Bob St. George

My Life Growing Up On A Farm

By Bob St.George

I grew up in the county 8 miles northwest of Galesburg Illinois, half way between Alexis
and Galesburg in the northeast corner of Kelly township., Warren county. My dad farmed
104 acres and drilled wells on the side. From 1900 till 1930 he drilled 164  2" wells,
anywhere from 80ft. to 200 ft. deep and kept a record of all them.

My dad died in l930 right at the beginning of the depression and left my mother and three
boys. My oldest brother was l8, I was l2, and my younger brother was l0.  Because of my
fathers death we had to give up farming and sell the livestock. We still lived on the little
five acres we owned. The next  four years. were tough going. We ate a lot of navy beans
and baking powder biscuits.

We lived within forty rods of one of the wealthiest and biggest land owners in Warren
county.  At the time they owned around 2000 acres and it is still in the family. They had
four married men the year around that worked for them, and lived within three miles of
each other. They had a private phone line to each of these houses. At six' clock every
morning they would call them and give them their orders for the day.  The names of these
people were J. J. Bullman & Sons, William and Theodore.

As my bothers and I were growing up we all started out working for them, pulling the hay
fork, carrying water at oat cutting and threshing time.  We worked our way up the ladder on
the hay rack driving a team to a hay loader, for 50 cents a day.

My oldest brother, Alex, started  working for them as a hired man in l953.  After fifteen
years they gave him 360 acres to farm on halves.  He then sold out and retired in l979, after
working the land for 46 years.  I started working for them as a extra hired man in l934 at
$33.00 a month.  All horses, no tractors.  Three horses on a one bottom sulky plow, then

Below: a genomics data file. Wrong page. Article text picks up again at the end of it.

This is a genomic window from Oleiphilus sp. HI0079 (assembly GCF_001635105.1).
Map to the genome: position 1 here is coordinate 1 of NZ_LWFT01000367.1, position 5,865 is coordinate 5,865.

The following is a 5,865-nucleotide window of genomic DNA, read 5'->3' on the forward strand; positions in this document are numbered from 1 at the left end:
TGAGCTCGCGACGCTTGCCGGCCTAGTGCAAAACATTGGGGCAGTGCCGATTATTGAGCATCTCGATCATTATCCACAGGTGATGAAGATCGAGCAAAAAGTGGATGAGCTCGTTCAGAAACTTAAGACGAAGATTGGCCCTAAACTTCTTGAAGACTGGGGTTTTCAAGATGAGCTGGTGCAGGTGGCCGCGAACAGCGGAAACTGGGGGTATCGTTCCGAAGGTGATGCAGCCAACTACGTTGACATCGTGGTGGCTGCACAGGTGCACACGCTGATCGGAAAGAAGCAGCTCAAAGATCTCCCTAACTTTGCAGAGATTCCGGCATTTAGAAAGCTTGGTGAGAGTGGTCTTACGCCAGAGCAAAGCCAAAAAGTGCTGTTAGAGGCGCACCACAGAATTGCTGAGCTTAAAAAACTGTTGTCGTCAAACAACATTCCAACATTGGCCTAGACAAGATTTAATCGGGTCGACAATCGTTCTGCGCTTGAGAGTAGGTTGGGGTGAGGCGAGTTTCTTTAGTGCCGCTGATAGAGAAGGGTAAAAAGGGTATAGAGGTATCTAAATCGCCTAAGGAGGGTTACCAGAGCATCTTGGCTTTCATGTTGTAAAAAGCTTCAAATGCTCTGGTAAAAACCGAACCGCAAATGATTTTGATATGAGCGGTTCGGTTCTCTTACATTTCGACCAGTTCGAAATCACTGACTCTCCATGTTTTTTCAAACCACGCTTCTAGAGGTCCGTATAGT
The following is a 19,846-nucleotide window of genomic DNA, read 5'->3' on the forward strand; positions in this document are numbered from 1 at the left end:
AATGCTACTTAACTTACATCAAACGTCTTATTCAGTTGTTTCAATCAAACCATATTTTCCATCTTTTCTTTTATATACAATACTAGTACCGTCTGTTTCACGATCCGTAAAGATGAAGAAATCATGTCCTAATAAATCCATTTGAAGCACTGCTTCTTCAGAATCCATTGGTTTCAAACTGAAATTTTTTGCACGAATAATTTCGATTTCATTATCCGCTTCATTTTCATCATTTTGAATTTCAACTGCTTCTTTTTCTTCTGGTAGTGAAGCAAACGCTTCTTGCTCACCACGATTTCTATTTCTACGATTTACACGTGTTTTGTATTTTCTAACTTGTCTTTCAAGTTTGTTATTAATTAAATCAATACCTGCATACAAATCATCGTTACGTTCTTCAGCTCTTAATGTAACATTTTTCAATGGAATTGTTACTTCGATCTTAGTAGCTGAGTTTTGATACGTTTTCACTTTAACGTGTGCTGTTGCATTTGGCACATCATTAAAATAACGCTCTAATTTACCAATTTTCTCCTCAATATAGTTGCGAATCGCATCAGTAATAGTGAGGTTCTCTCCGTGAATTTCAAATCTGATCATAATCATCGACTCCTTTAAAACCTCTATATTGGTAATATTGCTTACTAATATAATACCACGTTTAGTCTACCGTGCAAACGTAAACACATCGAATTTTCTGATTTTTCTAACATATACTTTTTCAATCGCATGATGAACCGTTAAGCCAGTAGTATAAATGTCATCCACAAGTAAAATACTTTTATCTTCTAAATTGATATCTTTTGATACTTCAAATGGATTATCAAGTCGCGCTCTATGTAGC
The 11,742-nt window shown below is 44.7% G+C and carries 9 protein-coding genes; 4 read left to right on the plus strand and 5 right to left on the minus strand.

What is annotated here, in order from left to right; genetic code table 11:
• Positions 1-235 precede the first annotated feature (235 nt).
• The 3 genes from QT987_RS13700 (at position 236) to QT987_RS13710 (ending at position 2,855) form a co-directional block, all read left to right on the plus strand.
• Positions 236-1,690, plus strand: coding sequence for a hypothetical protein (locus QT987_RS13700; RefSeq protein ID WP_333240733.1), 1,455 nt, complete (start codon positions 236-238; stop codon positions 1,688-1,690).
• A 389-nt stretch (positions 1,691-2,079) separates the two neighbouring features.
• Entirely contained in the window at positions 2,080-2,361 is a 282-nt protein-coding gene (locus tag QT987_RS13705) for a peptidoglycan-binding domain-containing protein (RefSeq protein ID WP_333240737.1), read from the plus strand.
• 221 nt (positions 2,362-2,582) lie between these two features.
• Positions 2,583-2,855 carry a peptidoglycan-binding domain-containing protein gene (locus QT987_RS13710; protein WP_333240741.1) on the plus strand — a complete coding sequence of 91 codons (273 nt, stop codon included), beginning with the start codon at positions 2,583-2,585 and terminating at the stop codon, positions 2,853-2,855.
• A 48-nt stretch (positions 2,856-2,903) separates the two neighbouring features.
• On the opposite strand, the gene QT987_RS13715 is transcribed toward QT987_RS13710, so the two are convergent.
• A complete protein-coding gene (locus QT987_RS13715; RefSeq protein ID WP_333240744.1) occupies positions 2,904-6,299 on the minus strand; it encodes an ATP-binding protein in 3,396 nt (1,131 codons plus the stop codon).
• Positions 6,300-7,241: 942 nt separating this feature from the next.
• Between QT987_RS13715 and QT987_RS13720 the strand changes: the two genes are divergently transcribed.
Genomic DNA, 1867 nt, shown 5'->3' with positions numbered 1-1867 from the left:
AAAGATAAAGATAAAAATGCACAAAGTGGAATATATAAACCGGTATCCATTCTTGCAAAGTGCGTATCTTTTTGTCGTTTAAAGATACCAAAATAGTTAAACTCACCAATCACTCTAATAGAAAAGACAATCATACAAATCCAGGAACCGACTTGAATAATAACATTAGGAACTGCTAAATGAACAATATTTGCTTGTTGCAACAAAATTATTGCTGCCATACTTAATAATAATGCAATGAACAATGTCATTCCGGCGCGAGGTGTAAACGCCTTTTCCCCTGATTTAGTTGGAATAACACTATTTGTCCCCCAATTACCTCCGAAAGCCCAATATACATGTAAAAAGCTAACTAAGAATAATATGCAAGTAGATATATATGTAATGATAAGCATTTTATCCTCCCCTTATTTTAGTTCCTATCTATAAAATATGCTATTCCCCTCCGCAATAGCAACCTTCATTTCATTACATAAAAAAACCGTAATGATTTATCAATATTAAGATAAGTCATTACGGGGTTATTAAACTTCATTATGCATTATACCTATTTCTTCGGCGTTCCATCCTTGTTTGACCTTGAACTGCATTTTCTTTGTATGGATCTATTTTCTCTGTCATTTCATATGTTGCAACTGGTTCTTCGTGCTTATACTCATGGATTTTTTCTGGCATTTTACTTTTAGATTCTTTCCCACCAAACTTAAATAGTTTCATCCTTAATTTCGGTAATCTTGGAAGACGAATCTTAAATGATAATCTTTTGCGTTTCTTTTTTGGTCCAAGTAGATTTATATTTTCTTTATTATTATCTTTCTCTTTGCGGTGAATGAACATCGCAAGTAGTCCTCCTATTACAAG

five horses on a two bottom gang plow.  I planted my first corn that year.  When corn
picking time came in the fall they hired two more men to help.  As I didn't work the year
around I was one of the two, which made six of us.

Every day was a contest to see who could pick the most.  We had an elevator with horse
power to unload with.  In the Spring of l935 a Funk's salesman sold the Bullman's two
bushels of Hybrid Seed Corn. It was planted on one side of a field of Reed's Yellow Dent .
That fall they gave us all a chance to pick the Funks corn.  The Reed's Yellow Dent was
down and tangled up, while the Funk's never had a stalk down.  It yielded 20 bushels more
an acre than the Reed's Yellow Dent.  An average yield then was 50 to 60 bushels. Funk's
made 70 bushels,. it also increased my picking from 70 to 90 bushels a day.  Needless to
say that was the last of open pollinated corn.

In l937 I went to work for another farmer 3 miles from home by the name of Robert
Adcock.  I worked there for six years.  I started at $35.00 a month and when I quit I was
getting $70.00 a month.  The reason I enjoyed picking corn by hand was I could more than
double the money I was making by the month. I started out in l934  at one cent bushel and
finished in l94l at 7 cents a bushel.  By then I could pick l20 bushel a day and scoop it into
the crib.

In the Spring of l94l, Bob Adcock who I was working for traded in farm horses for a new
Oliver "70" tractor, three bottom plow, tandem disc, and cultivator. "Wow, what a
change"!  No more stopping under the hedge rows to let the horses cool off.

From l943 to l946 I worked for the Yarde Brothers near Alexis. The last year I worked on
the farm I was making $ll0.00 dollars a month and l00 bushels of corn to feed some hog's I
was raising.

In January, l946 my younger brother John came home from the service and asked if I was
going to work by the month for the rest of my life.  I said "No ", we hoped someone would
set us up in farming for ourselves ,( which didn't happen.)

That Spring we both got a job with the Warren County Highway Department. He stayed for
8 years, he then got married and started working for the Intra State Telephone Company. ,
He retired after working for them for 32 years. My wife, Mary Helen and I were married
August 4, l946.  I stayed with the  Highway Department for 35 years retiring July 24th l98l.
I was a foreman 25 years.  We have two children, Gary and Kenny and six grandchildren.

Bob St.George picking at the 1995 National Contest.